PL3243 (Sem 2, AY2015/16)

By: Yunjie
Module taken in Sem 2, AY2015/16

Lecturer: Prof Stuart Derbyshire

Lecturer Review: Prof demands students to have more thought than from just memorising and regurgitating the contents of the course. (for more on content, read the next section). His style is rather different from other lecturers, which are more fact-focused. He is knowledgeable in the area, especially in the area of Pain, and will question us beyond textbook content to make us think more.
I really liked the content and his style, but I was intimidated by the exams. I think he has a specific style of writing he prefers so it’s not easy to score even if you have all the facts.That is my hypothesis, so you can sign up for this mod and test it out for yourself ūüėČ
Good mod, definitely recommended! But it’s not easy.

Module Review: 
CONTENT WAS AMAZING, to me. We were taught about neural correlates of all our senses, from sight (which was around 40% of the course), to touch, to hear, to smell, to taste. I never enjoyed biology-related topics but this module was very interesting and insightful. It made me understand more about our senses and how we see the world. Even such a simple thing like vision involves so many different types of cells, processes, and interactions. TLDR: it was very interesting, and will be interesting for you if you like
understanding the “why”s and “how”s of our brains and
If you’ve heard of Prof Derbyshire before, you’ll know he is rather philosophical and can be demanding in challenging you to think, going beyond just understanding the facts of what has been taught. This isn’t a module where you can¬†slack and breeze through, but if you put in the effort, I think it will be a fulfilling and engaging one ūüôā
Mid-terms – 30% (short answers, and essays with choices)
Finals – 50% (short answers, and essays with choices)
Class part – 20%

PL3257 (Sem 2, AY2015/16)

By: Yunjie
Module taken in Sem 2, AY2015/16
PL3257 – Clinical Psychology

Lecturer: Dr Sharon & Dr Kenji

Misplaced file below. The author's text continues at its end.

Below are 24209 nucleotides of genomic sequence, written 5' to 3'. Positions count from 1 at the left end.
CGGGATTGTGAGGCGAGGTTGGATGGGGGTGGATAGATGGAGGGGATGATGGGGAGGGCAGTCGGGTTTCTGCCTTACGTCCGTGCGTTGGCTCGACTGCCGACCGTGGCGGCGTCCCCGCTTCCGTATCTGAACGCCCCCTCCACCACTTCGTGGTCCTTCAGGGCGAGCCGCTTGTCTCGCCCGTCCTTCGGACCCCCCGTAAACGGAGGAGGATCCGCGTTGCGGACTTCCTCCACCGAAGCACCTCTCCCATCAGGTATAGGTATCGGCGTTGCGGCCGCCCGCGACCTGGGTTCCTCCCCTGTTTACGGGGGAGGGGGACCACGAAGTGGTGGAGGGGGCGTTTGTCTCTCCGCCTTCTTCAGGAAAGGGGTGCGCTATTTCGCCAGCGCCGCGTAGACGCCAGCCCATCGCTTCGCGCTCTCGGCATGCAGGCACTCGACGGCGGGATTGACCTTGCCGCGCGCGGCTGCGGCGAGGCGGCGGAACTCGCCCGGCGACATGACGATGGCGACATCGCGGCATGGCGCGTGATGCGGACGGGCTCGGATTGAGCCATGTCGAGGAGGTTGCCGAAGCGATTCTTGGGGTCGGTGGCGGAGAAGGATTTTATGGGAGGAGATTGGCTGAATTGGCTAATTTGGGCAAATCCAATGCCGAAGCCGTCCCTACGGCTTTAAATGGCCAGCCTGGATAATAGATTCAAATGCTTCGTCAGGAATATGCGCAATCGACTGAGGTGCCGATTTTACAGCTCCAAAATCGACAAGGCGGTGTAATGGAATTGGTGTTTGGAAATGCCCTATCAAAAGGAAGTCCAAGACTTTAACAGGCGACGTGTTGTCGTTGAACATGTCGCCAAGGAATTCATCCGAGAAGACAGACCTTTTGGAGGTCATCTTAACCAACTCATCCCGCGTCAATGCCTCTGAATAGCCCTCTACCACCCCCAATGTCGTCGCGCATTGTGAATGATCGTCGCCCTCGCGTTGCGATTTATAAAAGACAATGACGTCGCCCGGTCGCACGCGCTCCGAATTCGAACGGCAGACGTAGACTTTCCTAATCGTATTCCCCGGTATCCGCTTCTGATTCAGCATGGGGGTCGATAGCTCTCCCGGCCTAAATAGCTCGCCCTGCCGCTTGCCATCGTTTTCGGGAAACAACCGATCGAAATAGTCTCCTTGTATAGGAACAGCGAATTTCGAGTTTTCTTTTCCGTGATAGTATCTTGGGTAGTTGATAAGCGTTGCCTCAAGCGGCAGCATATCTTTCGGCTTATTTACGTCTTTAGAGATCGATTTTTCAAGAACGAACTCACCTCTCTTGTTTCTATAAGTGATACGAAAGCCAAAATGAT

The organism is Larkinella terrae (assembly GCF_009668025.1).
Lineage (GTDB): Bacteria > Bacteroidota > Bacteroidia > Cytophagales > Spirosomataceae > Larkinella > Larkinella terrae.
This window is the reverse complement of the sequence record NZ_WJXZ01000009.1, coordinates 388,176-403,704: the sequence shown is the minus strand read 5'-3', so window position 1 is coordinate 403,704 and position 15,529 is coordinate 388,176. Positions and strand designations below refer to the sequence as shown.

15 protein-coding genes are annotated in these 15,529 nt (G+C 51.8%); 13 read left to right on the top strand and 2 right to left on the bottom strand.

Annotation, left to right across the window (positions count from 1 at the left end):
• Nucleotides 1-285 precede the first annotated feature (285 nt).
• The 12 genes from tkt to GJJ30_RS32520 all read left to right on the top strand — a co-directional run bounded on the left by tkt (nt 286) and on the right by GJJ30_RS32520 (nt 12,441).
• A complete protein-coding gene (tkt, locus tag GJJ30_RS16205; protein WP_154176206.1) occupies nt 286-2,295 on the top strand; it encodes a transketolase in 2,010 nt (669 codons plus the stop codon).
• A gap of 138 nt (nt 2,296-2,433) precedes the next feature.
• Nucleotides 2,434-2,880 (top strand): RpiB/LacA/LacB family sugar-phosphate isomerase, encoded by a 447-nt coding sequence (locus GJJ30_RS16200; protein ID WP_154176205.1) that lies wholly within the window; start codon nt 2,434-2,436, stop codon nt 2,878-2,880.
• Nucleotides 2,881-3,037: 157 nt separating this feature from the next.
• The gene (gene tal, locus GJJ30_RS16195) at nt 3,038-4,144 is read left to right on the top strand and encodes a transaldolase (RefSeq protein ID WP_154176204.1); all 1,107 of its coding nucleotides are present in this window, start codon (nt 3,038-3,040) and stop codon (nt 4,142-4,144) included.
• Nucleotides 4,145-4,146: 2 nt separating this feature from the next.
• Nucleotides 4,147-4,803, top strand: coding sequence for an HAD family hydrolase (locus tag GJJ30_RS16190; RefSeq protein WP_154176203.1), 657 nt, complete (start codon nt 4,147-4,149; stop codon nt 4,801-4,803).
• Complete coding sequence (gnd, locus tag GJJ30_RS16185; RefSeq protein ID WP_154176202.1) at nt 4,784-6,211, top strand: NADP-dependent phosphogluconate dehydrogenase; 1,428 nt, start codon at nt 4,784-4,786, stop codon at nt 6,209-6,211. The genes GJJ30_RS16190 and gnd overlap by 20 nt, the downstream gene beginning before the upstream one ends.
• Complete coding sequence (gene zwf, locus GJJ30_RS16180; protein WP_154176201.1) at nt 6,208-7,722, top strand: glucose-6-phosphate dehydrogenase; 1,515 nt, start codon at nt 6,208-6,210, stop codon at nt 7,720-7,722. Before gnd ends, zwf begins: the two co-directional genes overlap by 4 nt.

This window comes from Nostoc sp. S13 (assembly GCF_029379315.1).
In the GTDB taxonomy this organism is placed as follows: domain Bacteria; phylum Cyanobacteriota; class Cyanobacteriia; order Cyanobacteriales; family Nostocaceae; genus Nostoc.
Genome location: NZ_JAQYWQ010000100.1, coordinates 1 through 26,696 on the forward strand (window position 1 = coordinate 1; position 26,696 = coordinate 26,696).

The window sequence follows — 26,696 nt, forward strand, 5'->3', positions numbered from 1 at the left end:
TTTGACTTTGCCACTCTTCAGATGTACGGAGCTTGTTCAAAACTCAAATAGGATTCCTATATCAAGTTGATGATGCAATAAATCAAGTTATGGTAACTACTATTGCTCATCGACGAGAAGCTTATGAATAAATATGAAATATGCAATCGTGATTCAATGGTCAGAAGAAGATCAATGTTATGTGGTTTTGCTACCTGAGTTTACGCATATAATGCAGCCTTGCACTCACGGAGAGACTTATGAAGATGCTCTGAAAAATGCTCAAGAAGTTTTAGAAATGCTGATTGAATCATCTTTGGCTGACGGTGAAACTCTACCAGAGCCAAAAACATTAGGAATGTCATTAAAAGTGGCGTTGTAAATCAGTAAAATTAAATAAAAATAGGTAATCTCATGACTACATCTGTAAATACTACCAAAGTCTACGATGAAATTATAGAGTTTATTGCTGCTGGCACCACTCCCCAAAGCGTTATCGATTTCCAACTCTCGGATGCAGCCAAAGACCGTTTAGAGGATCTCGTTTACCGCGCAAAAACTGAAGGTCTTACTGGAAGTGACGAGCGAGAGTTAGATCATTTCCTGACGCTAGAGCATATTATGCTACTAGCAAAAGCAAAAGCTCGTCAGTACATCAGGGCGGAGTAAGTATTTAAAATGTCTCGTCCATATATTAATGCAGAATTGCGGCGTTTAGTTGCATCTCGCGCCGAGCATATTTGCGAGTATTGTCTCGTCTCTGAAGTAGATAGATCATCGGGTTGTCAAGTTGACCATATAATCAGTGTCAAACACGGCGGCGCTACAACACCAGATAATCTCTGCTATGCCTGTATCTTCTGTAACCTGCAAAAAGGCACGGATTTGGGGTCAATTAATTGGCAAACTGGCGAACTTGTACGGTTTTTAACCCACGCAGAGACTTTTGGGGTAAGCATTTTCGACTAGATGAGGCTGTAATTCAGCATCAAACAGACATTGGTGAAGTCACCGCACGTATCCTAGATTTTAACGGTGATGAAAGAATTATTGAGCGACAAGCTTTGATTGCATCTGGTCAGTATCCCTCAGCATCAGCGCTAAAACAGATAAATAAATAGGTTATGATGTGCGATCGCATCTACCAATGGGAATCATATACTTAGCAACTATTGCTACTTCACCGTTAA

Lecturer Review: Lecture style is based on a lot of real life experiences and stories that they have from working in the industry, so everything was really insightful and up to date. I liked the practical aspect to the content that was taught, instead of just memorising facts. They didn’t really cover textbook content (they used their own lecture slides which didn’t overlap entirely with the textbook), so all textbook content was up to us to read –
was kind of dry because it’s all the technical parts. But this memorising facts part comes with almost every other psych module so it was still okay. Their stories from their occupation and the practical advice about clinical psychology (beyond the textbook) were really the highlight and most interesting parts of the module to me!
If you want an insight into the industry, this is a must take module. ūüôā The lecturers are also really friendly in answering questions.
Sharon is more gentle and has a very empathetic aura, while Kenji is more funny and sceptical in his opinions. Both together gives a balanced style to the whole module.

Module Review: 
CA paper – 25% (take-home essay)
Finals – 60% (MCQs, but not as easy as you think. If I remembered right it was 5 options, with options that combine previous options e.g. Option D: “A, B, C are correct”)
Class part – 15%

PL3234 (Sem 2, AY2016/17)

By: Hoo Xun Yi
Module taken in Sem 2, AY2016/17

Lecturer: Dr Nina Powell

Lecturer Review: Nina was a clear speaking and accommodating lecturer. Although she can sometimes run through content quickly, she is especially clear in her delivery and often paces her lecture quite well. She adopted the flipped classroom approach this time around, complementing face-to-face lectures with online lectures beforehand. Her online lectures were good but unfortunately had no transcript, making it very difficult to revise without watching the lecture again.

Module Review: Content was very manageable. A lot of content had been cut down to the really important bits for the online lecture, while the face-to-face lecture helped to reinforce the points raised by the online lecture as well as provide other information. Despite the textbook being a supplementary reading, there was almost no need for it.
Examinations were pretty standard, some MCQs, and a 6-choose-5 short essay segment. Nothing too difficult and nothing out of the ordinary. The questions were almost all (if not all) fact-based.

PL3250 (Sem 1, AY2015/16)

By: Grace
Module taken in Sem 1, AY2015/16
PL3250 – Human Performance